Online marketplaces have made it easier to unload your old stuff. Setting up an account is easy, and it can all be done from the comfort of your home. Even if you work full time, you can sell stuff as a side gig. Who doesn’t like a little extra income?
Unfortunately, any online activity puts you at risk for scams. You have to provide at least some personal information for your account, and in general, it shouldn’t go beyond that. One seller on OfferUp was asked for her phone number. The buyer seemed legitimate, and she handed it over. The scammer used this information to create a Google Voice account with the victim’s number. Tap or click here for more on the story.
Our coverage of the above scam caught the attention of a member of Kim Komando’s audience, who was targeted by a similar scam. Keep reading to avoid falling victim to these scams.
Here’s the backstory
David from North Carolina called into Kim’s radio show and asked about the Google Voice scam. He sells items on Facebook Marketplace and said that potential buyers have recently asked for his phone number. David then got a text from a Google app that prompted him to enter a 6-digit code.
Luckily, David didn’t fall for it.
Here’s a screenshot of someone asking for his phone number:
How the Google Voice scam works
There are many benefits to keeping a Google Voice account. If you need to switch phone providers, you can port your old number to Google Voice so people can still contact you there.
You can also send select calls straight to voicemail and record calls. And hey, isn’t it better to have a different number to give out to businesses and strangers? Tap or click here for more on how Google Voice can make your life easier.
So Google Voice can be a good thing, but only when you are the one creating your account. A scammer who has your number can use it to create their own Voice account. You’ll get a text asking for a verification code, and if you hand it over, someone else now has an account linked to your number.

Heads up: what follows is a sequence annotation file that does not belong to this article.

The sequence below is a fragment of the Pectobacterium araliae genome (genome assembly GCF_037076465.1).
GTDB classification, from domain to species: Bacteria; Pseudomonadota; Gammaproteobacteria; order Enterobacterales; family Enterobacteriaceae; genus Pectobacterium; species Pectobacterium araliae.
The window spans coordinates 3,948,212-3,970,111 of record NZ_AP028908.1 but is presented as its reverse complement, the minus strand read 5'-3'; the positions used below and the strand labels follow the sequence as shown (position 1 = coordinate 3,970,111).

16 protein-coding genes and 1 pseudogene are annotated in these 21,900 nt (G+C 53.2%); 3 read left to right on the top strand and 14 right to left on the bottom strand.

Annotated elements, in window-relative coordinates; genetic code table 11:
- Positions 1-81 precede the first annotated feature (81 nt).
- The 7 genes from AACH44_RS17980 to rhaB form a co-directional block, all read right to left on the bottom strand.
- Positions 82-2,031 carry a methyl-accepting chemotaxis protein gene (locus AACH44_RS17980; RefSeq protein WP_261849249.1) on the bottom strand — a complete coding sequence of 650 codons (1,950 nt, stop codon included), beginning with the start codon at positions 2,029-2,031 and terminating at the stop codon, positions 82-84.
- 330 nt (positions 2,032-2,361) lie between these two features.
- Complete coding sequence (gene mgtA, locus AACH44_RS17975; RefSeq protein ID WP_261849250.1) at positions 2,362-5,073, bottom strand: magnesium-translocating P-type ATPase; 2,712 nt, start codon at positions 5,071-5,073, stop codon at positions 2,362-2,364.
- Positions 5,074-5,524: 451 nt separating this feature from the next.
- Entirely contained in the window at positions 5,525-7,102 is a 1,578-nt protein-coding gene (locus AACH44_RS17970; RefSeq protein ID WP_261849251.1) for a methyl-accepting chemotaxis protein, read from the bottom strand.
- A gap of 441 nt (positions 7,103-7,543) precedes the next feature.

The Identity Theft Resource Center reports that 49% of the 1,824 victim cases it received in August were Google Voice scams. It has targeted victims on various platforms, including LetGo, Craigslist and Facebook Marketplace.
How to stop it
If you fell for this scam, you can get out of it. Since Google Voice only allows one account per phone number, you can reclaim your Voice number if someone else uses it. Here’s how:
- Go to voice.google.com on your computer.
- Click the settings gear icon in the top-right corner.
- Click New linked number under Linked numbers.
- Enter your phone number.
- Click Send code to get a six-digit number sent to your mobile phone. If your landline number was stolen, click verify by phone, then call.
- Enter the code and click Verify.
- Click Claim.
Let’s say you don’t give out the verification code. You still gave the scammer your phone number, and they can use it in other ways, such as finding out more information about you. The bottom line is don’t give out your number to strangers, including your customers.
If you fall victim to such a scam or are suspicious of someone’s motives, contact the ITRC at 888-400-5530 or chat with a representative at idtheftcenter.org. You should also report the scam to the FTC at reportfraud.ftc.gov.